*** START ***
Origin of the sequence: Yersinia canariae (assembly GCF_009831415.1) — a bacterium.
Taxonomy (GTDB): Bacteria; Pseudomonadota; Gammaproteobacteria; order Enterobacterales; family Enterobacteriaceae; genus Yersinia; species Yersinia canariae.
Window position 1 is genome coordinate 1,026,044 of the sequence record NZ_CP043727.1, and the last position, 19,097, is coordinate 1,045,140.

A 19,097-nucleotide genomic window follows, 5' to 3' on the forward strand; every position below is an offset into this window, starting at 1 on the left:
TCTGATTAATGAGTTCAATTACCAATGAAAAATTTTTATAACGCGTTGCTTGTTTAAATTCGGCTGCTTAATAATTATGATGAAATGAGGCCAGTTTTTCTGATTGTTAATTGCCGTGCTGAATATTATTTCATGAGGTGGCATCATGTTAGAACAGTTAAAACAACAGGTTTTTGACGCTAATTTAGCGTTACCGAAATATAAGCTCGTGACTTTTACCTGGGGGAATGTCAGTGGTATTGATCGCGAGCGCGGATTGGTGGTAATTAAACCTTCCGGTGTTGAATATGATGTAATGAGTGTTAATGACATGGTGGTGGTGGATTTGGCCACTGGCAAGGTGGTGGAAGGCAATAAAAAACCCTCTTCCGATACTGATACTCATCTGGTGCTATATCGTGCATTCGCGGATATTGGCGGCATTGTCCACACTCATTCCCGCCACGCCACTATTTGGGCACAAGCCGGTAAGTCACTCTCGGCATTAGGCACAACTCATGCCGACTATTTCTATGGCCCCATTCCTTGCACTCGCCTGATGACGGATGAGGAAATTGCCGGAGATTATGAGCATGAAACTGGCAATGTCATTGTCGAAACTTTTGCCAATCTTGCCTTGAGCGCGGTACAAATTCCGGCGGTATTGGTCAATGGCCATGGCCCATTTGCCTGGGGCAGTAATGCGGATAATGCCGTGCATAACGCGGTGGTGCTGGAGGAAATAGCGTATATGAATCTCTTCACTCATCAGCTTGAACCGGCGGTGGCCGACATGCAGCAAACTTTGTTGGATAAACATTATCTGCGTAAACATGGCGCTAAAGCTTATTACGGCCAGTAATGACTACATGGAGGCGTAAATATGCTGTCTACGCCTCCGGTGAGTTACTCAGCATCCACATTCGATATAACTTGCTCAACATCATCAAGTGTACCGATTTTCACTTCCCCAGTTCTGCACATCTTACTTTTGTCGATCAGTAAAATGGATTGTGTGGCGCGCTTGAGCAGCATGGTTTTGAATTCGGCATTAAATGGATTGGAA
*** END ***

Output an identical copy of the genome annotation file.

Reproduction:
Origin of the sequence: Yersinia canariae (assembly GCF_009831415.1) — a bacterium.
Taxonomy (GTDB): Bacteria; Pseudomonadota; Gammaproteobacteria; order Enterobacterales; family Enterobacteriaceae; genus Yersinia; species Yersinia canariae.
Window position 1 is genome coordinate 1,026,044 of the sequence record NZ_CP043727.1, and the last position, 19,097, is coordinate 1,045,140.

A 19,097-nucleotide genomic window follows, 5' to 3' on the forward strand; every position below is an offset into this window, starting at 1 on the left:
TCTGATTAATGAGTTCAATTACCAATGAAAAATTTTTATAACGCGTTGCTTGTTTAAATTCGGCTGCTTAATAATTATGATGAAATGAGGCCAGTTTTTCTGATTGTTAATTGCCGTGCTGAATATTATTTCATGAGGTGGCATCATGTTAGAACAGTTAAAACAACAGGTTTTTGACGCTAATTTAGCGTTACCGAAATATAAGCTCGTGACTTTTACCTGGGGGAATGTCAGTGGTATTGATCGCGAGCGCGGATTGGTGGTAATTAAACCTTCCGGTGTTGAATATGATGTAATGAGTGTTAATGACATGGTGGTGGTGGATTTGGCCACTGGCAAGGTGGTGGAAGGCAATAAAAAACCCTCTTCCGATACTGATACTCATCTGGTGCTATATCGTGCATTCGCGGATATTGGCGGCATTGTCCACACTCATTCCCGCCACGCCACTATTTGGGCACAAGCCGGTAAGTCACTCTCGGCATTAGGCACAACTCATGCCGACTATTTCTATGGCCCCATTCCTTGCACTCGCCTGATGACGGATGAGGAAATTGCCGGAGATTATGAGCATGAAACTGGCAATGTCATTGTCGAAACTTTTGCCAATCTTGCCTTGAGCGCGGTACAAATTCCGGCGGTATTGGTCAATGGCCATGGCCCATTTGCCTGGGGCAGTAATGCGGATAATGCCGTGCATAACGCGGTGGTGCTGGAGGAAATAGCGTATATGAATCTCTTCACTCATCAGCTTGAACCGGCGGTGGCCGACATGCAGCAAACTTTGTTGGATAAACATTATCTGCGTAAACATGGCGCTAAAGCTTATTACGGCCAGTAATGACTACATGGAGGCGTAAATATGCTGTCTACGCCTCCGGTGAGTTACTCAGCATCCACATTCGATATAACTTGCTCAACATCATCAAGTGTACCGATTTTCACTTCCCCAGTTCTGCACATCTTACTTTTGTCGATCAGTAAAATGGATTGTGTGGCGCGCTTGAGCAGCATGGTTTTGAATTCGGCATTAAATGGATTGGAA